reunited more than 400 pets with their owners. We deployed more than 140 HSUS staff
and volunteers to rescue and care for the animals, helped set up four distribution
centers for needed supplies, and partnered with more than 30 private organizations and
government agencies in New York and New Jersey to help families reunite or stay with
In Nassau County, HSUS partnered with Nassau County Emergency Management, North Shore
Animal League, Nassau County SPCA, and the Pet Safe Coalition to care for more than
400 pets in an emergency animal shelter at Garden City. The shelter was operated to
provide families made homeless by the storm with a place to take their pets while the
families recover. HSUS assisted with the care of the animals at the Garden City
facility soon after the storm hit and, as part of our partnership, we provided more
than 40 trained staff and volunteers; arranged for needed pet care supplies (food,
bedding, kennels, etc.) through Pet Smart Charities, vendors hired by HSUS, and other
partners; and provided professional guidance on shelter, disease and volunteer
management in a disaster situation.
More, specifically, HSUS initially assisted at the Nassau operation with moving the
shelter to a larger facility. We transported animals, crates and other supplies, and
helped set up the new shelter with puppy pads, clean dishes, fresh water and the
appropriate paperwork. Every day at the. Nassau facility, HSUS staff and volunteers
and staff walked dogs at least twice a day, deep cleaned all kennels in the morning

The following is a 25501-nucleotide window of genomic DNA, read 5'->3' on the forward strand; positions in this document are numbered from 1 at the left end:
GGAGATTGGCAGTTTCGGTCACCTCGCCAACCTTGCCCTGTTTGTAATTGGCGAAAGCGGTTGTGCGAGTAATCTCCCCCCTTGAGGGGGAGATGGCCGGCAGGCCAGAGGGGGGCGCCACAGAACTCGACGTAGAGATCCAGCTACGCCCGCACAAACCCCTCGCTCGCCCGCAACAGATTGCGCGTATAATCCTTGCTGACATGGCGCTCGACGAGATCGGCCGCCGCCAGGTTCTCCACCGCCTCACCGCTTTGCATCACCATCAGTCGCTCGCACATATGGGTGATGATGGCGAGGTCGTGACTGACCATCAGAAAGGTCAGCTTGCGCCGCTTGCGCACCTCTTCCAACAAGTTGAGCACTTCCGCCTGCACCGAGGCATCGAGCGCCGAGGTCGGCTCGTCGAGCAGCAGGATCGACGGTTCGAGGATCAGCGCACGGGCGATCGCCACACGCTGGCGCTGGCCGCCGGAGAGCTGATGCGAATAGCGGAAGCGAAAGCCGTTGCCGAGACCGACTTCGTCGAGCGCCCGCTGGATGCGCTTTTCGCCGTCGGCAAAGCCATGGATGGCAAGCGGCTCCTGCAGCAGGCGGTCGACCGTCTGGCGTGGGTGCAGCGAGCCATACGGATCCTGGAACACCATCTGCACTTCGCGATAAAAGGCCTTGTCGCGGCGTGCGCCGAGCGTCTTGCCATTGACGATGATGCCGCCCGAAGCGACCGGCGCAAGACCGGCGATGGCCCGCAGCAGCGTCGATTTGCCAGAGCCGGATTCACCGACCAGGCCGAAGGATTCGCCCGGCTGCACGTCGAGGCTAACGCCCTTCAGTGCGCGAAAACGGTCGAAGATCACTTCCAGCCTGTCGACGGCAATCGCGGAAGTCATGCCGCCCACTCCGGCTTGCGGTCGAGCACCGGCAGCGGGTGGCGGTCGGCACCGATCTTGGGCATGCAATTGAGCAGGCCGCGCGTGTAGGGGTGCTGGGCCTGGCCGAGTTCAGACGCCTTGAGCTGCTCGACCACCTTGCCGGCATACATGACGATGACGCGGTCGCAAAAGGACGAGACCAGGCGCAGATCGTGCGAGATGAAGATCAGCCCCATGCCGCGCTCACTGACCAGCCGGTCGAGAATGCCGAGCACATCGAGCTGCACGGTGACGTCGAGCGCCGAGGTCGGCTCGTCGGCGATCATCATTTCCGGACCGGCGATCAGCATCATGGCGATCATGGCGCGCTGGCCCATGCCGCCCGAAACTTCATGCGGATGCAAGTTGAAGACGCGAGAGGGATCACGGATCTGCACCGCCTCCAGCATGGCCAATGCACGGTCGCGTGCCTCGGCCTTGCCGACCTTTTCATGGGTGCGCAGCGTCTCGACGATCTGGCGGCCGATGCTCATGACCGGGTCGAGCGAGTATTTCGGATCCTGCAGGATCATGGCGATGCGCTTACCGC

and spot cleaned later in the day, provided fresh food and water, filled out daily
care sheets, and assisted with owner visits and reclaims. We also provided specialized
daily care to exotic animals such as ferrets, turtles, birds, fish, rabbits and guinea
pigs. Other tasks included answering calls from owners on the shelter phone line,
cleaning the dog walk and visitor area, organizing the supply room, organizing
community donations, and cleaning the break area and bathrooms.
Outside Nassau County, we worked with our partners in the New York City Office of
Emergency Management Animal Planning Task Force to run a toll-free hotline and (along
with staff and volunteers from other organizations) accepted more than 1,000 calls for
assistance which we referred to appropriate law enforcement.
In New Jersey, we worked with the New Jersey Department of Agriculture and the
Governor's Office to establish and staff a toll-free hotline for people who were
forced to leave their pets behind when they evacuated because of Sandy, handling more
than 1,700 calls. The HSUS also entered into agreements with emergency management
authorities in Ocean and Monmouth Counties to do animal sheltering and rescue of pets
impacted by the storm. We initially operated an emergency animal shelter in each
county. Eventually, all animals in Monmouth were transferred to our Ocean County
facility. HSUS rescued 352 stranded pets from devastated areas of New Jersey; 302 from
Ocean County and 50 pets from Monmouth, and we sheltered more than 300, including
animals rescued from strandings, animals transferred from other emergency shelters,
and animals brought in by their owners. Our Ocean County facility closed on December